LGWCD Agrees To Be Co-Applicant For College Road Permit

In a 3-2 decision, the Loxahatchee Groves Water Control District Board of Supervisors agreed Monday to be a co-applicant for a permit from the South Florida Water Management District with the Town of Loxahatchee Groves and other entities, including Palm Beach State College, to make improvements to South B Road from Southern Blvd. to the Palm Beach State College entrance.

The LGWCD was asked to participate because the district owns most of the easement there.

LGWCD Administrator Steve Yohe said the district had received a copy of a letter dated Feb. 25 from the SFWMD to engineer Thomas Mueller of Alan Gerwig & Associates, the company that is doing the improvements, saying that the college does not appear to be the title holder, and under state code, a permit could be issued only to the owner. “Mr. Mueller requested that the district become a co-applicant to the permit application to satisfy the Florida Administrative Code,” Yohe said.

Supervisor John Ryan pointed out that the district had not yet completed the survey and map of district roads, including South B Road, that establish legal boundaries for the district roads, which will be turned over to the town after they are paved.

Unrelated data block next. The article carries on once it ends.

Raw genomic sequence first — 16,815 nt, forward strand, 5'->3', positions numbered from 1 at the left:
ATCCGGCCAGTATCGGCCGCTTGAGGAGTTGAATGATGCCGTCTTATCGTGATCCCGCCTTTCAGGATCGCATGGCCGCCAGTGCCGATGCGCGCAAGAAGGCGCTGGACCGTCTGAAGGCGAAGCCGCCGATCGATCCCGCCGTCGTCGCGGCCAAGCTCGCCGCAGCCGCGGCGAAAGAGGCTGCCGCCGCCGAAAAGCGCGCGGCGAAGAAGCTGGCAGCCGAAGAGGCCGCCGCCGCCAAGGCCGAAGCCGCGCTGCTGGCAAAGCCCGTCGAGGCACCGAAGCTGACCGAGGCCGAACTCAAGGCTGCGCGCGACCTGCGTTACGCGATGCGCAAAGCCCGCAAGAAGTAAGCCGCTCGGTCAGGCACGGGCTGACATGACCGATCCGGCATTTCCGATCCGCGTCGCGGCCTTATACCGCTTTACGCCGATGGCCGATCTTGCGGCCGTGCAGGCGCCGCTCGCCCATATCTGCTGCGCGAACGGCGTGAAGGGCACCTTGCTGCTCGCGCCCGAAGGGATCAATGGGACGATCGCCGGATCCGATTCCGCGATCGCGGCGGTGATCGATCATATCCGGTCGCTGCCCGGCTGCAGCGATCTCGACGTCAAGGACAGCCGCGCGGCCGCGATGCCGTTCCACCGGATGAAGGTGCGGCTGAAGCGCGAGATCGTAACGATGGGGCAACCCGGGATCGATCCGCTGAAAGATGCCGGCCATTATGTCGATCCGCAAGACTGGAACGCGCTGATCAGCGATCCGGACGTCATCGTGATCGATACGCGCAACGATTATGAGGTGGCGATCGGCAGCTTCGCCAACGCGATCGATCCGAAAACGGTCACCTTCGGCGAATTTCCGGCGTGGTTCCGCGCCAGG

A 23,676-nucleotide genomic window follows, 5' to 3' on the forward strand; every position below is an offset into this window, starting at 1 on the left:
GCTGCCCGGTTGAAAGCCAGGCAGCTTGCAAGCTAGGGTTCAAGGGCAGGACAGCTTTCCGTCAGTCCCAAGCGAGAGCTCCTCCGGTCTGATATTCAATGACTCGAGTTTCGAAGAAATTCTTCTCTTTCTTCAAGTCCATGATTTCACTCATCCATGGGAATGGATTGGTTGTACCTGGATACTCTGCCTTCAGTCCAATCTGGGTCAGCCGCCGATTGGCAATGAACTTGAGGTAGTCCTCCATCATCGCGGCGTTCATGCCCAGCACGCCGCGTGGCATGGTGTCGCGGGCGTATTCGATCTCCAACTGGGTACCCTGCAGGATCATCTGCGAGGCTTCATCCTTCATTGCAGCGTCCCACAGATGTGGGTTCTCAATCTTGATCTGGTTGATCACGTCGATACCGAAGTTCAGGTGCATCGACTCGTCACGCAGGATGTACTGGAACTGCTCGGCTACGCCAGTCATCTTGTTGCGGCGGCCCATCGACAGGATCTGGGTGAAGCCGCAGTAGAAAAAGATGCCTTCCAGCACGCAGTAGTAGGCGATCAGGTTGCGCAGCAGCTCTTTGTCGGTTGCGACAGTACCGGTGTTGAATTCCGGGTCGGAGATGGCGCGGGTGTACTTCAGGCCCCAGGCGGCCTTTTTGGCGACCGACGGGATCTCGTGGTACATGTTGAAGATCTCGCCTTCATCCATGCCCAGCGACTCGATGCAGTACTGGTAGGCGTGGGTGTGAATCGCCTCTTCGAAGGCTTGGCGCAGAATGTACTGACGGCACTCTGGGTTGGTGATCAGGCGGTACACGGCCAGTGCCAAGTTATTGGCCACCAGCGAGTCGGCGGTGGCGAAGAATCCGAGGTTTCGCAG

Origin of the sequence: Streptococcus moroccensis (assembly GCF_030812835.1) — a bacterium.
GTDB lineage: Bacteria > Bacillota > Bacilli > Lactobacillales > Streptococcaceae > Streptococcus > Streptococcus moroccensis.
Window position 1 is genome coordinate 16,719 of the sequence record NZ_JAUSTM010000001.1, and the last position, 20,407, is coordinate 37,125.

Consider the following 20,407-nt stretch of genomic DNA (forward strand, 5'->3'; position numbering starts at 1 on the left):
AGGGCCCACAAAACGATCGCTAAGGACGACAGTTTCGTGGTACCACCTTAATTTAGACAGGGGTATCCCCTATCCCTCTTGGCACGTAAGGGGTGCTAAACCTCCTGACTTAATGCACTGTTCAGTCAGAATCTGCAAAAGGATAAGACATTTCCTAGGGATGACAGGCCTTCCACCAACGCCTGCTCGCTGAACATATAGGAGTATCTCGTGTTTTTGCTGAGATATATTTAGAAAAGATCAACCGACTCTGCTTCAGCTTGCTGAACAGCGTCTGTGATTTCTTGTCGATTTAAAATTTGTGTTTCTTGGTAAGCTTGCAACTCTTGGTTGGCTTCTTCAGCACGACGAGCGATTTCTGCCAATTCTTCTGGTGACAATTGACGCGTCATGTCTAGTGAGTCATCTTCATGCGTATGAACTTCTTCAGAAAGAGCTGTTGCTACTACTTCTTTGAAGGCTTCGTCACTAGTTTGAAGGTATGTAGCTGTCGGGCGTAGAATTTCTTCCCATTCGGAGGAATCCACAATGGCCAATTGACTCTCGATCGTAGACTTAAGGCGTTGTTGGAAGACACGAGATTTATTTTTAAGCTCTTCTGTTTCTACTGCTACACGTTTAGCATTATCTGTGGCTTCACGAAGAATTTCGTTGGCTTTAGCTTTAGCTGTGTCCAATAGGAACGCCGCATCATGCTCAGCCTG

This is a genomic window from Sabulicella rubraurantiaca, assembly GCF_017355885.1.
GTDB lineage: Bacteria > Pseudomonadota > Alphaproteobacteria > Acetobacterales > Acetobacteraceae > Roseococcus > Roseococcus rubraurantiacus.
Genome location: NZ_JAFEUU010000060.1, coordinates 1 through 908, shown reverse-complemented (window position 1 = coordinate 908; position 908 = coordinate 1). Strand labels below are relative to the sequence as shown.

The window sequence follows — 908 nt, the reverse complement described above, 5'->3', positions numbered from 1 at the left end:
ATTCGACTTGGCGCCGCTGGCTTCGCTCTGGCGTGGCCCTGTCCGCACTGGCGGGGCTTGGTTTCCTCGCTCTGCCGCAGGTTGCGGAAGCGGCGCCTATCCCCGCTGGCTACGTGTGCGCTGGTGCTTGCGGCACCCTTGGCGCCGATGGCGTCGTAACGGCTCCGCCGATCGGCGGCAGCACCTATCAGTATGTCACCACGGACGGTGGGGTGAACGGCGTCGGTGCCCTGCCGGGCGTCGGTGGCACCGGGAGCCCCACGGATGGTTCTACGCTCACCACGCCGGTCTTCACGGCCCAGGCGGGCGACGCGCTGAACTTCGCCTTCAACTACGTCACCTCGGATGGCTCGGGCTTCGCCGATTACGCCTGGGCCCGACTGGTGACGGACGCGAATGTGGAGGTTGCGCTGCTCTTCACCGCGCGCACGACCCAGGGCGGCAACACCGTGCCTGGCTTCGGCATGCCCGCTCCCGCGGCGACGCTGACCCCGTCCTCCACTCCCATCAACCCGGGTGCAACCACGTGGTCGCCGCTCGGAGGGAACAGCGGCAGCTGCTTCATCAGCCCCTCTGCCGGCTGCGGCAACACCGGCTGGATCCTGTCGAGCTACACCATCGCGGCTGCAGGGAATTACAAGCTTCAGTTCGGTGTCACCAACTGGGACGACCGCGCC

“I believe the college has done some survey work and planning for that roadwork,” Ryan said. “My sense is that we ought to be a co-applicant with the town.”

He said the town has controlling interest in the funding agreement for the road, although Solar Sportsystems, the developer of the northeastern 90 acres, owns the eastern edge of the easement. “I think it would be appropriate at this time because I understand they want to begin construction work as soon as possible,” Ryan said.

Yohe said he had received an e-mail form Mueller that day that there is an agreement between the college and the commercial parcel to have the road completed by the end of the year, which means they have to begin work by May, but the district needs to be a co-applicant in order to meet that schedule.